Japanese e-Reader+ cards containing the Berry Program Update, with explanation of the glitch from Nintendo and The Pokémon Company.

For Japanese versions, a special set of e-Reader+ cards (ID# 16-A001 & 16-A002) were distributed with Pokémon Scoop's Winter 2004 issue containing the Berry Program Update (Japanese: きのみ問題修理プログラム Berry Problem Repair Program).

### GameCube Interactive Demo patch

Specially-marked GameCube demo discs were released to select stores across U.S. and Japan, so players could visit these stores and download the patch from the disc. In addition, players will also receive a Shiny Zigzagoon holding a Liechi Berry as a bonus. However, since the demo disc program does not block fixed games, players can receive multiple Zigzagoon by downloading to the same cartridge again.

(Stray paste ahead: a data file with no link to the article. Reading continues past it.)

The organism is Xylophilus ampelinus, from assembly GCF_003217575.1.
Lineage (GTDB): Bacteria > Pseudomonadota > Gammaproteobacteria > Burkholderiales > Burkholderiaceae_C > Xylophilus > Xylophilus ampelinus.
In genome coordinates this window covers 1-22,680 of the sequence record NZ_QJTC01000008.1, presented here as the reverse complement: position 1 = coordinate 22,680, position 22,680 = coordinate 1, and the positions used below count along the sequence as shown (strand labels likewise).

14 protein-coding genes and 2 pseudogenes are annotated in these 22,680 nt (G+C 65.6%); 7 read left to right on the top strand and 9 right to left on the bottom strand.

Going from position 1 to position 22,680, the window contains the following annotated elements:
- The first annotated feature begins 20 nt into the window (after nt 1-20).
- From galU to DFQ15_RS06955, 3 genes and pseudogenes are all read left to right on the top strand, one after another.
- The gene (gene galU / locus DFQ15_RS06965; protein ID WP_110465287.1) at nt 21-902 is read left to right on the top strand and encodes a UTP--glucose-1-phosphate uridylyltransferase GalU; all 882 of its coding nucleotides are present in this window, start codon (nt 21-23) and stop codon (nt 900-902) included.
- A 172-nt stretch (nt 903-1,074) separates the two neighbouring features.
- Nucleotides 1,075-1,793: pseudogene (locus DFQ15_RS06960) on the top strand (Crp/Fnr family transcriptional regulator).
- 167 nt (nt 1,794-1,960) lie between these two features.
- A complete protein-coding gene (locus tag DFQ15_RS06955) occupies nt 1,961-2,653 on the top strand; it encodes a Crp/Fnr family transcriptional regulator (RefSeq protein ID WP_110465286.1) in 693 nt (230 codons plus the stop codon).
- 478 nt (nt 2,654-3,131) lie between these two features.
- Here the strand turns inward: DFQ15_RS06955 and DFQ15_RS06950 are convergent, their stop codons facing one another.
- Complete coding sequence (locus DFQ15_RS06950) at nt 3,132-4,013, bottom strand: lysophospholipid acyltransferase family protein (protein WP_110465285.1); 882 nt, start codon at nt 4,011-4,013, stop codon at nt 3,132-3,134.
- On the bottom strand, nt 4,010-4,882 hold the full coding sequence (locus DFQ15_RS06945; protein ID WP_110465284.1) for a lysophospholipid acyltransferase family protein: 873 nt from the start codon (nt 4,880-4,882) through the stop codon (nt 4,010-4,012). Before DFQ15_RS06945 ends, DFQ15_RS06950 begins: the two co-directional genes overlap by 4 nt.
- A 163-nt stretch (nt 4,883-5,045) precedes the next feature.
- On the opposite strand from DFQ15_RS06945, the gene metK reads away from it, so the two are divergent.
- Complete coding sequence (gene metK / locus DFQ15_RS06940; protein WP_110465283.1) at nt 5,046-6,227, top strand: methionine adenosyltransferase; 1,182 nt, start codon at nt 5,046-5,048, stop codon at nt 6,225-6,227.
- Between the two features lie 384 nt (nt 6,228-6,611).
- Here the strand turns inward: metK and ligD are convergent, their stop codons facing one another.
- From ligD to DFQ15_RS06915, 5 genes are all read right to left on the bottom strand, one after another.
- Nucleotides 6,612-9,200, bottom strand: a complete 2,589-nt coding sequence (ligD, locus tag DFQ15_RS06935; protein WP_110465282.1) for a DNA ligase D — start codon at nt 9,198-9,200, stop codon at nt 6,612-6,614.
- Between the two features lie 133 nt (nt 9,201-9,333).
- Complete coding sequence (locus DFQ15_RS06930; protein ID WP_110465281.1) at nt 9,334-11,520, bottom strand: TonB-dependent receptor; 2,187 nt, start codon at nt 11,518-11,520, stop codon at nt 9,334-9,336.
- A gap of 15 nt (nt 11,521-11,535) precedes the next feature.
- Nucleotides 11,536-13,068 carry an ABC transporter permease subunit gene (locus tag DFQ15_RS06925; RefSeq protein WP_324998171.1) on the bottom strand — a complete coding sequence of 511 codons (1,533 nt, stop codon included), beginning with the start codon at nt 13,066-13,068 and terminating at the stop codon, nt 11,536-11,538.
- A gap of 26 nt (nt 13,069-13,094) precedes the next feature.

### GBA cartridge patch

Specially made GBA cartridges, with the same function as the GameCube demo discs, were released to select stores across the UK. Players could visit these stores and connect to a GBA system containing one of these cartridges via link cable to download the patch, as well as receiving a shiny Zigzagoon holding a Liechi Berry. As with the GameCube demo discs, the program does not block fixed games, so the Zigzagoon can be received by the same cartridge multiple times.

### Sending cartridge to Nintendo

If the player had no opportunity to download the patch, the game could be sent to Nintendo to have it fixed. However, as of August 2012, Nintendo stopped offering to patch the Berry glitch.